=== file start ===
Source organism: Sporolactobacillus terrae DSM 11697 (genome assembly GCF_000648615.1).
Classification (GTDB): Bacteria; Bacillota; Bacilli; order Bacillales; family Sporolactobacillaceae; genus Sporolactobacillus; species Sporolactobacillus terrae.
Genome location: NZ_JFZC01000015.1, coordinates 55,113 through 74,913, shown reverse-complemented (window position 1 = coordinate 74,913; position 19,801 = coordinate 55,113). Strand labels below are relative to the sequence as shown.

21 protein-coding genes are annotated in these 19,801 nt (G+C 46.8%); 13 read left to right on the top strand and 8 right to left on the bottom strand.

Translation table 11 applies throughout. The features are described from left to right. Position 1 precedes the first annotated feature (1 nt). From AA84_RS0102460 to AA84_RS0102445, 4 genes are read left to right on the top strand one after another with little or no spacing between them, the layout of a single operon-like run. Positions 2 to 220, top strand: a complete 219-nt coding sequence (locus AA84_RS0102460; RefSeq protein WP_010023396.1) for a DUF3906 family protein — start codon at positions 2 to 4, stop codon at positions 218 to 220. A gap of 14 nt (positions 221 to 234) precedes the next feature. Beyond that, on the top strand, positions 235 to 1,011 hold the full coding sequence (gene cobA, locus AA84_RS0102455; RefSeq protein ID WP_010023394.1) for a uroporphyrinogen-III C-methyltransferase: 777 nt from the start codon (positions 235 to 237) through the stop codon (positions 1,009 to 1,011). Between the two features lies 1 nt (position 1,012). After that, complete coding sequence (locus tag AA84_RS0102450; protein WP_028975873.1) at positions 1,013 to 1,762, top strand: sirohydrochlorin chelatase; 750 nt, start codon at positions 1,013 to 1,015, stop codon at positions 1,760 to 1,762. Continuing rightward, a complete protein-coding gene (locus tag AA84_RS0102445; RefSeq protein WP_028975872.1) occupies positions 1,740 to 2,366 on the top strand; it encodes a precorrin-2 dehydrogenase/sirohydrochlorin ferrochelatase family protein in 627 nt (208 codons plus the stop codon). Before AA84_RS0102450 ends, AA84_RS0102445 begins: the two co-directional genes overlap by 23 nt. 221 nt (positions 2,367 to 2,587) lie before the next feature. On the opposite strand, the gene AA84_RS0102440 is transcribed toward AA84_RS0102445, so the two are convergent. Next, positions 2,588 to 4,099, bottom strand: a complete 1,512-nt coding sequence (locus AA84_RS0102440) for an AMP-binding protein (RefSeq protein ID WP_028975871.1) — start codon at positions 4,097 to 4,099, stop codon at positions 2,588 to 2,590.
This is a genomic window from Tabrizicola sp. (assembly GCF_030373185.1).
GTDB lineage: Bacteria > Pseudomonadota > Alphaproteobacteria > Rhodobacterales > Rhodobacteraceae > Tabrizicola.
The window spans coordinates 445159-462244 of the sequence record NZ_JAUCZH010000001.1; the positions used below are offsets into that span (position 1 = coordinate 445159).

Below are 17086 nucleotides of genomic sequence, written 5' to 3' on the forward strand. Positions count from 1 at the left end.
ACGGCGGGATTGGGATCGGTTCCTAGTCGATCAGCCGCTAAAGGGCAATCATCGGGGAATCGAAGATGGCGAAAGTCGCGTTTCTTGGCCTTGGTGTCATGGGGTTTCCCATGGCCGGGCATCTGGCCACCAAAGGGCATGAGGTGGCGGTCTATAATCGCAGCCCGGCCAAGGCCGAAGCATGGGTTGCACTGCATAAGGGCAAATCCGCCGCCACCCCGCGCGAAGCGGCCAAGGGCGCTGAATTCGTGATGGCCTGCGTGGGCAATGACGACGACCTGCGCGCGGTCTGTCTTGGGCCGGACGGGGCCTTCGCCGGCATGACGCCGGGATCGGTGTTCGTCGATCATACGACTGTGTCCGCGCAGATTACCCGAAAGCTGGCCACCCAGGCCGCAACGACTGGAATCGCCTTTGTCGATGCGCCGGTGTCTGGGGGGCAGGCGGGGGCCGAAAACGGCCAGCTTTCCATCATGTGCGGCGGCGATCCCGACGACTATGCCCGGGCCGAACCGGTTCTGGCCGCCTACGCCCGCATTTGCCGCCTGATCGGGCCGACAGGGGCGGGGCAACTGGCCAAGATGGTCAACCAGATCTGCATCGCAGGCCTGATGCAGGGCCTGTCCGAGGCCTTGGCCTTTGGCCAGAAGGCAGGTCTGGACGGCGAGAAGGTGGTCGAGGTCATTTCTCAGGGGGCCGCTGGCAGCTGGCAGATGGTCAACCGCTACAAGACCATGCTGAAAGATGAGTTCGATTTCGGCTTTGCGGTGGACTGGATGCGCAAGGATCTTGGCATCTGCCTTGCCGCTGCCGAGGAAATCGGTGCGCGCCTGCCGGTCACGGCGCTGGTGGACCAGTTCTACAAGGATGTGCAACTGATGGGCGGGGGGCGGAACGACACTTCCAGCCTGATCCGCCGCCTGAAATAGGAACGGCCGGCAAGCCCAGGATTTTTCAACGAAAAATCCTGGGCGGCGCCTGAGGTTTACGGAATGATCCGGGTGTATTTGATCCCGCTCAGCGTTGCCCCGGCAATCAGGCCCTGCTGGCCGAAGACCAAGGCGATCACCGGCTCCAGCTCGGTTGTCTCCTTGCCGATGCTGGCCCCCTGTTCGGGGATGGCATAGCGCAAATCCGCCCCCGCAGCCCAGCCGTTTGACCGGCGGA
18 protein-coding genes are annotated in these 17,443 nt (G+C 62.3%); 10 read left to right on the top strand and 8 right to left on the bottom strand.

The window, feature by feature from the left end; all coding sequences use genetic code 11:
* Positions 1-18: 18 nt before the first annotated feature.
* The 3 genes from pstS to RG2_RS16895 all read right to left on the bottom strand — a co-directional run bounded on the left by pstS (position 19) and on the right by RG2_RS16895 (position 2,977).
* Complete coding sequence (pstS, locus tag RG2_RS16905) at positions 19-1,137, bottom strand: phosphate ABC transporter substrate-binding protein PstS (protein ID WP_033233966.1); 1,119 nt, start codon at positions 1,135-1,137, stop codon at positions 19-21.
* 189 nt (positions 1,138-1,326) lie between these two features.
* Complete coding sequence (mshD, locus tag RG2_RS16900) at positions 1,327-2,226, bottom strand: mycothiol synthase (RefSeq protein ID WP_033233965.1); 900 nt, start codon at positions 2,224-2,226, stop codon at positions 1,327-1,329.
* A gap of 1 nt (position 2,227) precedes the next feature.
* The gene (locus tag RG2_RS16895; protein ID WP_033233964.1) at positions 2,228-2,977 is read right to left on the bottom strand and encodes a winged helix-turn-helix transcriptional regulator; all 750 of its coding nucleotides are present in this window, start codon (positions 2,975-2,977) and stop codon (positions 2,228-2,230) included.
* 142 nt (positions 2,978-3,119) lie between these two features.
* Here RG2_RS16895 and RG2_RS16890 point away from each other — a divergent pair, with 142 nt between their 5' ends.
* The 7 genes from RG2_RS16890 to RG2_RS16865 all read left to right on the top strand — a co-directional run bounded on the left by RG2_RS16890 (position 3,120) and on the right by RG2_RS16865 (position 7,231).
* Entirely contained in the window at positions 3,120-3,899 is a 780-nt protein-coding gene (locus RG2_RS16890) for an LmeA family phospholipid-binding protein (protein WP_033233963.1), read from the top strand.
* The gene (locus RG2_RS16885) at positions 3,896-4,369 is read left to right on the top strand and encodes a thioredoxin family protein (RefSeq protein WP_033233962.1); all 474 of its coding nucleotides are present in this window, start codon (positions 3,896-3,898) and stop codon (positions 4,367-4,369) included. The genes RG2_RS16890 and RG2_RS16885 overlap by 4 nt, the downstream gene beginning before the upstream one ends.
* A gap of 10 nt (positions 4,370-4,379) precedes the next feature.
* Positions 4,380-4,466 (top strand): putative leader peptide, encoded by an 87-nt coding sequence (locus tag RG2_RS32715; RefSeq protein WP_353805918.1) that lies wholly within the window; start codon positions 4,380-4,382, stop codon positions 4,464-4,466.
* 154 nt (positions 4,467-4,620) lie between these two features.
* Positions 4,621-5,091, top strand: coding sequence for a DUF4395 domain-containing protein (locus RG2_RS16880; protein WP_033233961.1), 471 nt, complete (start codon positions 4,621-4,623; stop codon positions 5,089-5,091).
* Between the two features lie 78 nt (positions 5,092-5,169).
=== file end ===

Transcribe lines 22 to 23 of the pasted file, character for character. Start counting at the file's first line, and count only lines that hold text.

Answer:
* The 7 genes from RG2_RS16890 to RG2_RS16865 all read left to right on the top strand — a co-directional run bounded on the left by RG2_RS16890 (position 3,120) and on the right by RG2_RS16865 (position 7,231).
* Entirely contained in the window at positions 3,120-3,899 is a 780-nt protein-coding gene (locus RG2_RS16890) for an LmeA family phospholipid-binding protein (protein WP_033233963.1), read from the top strand.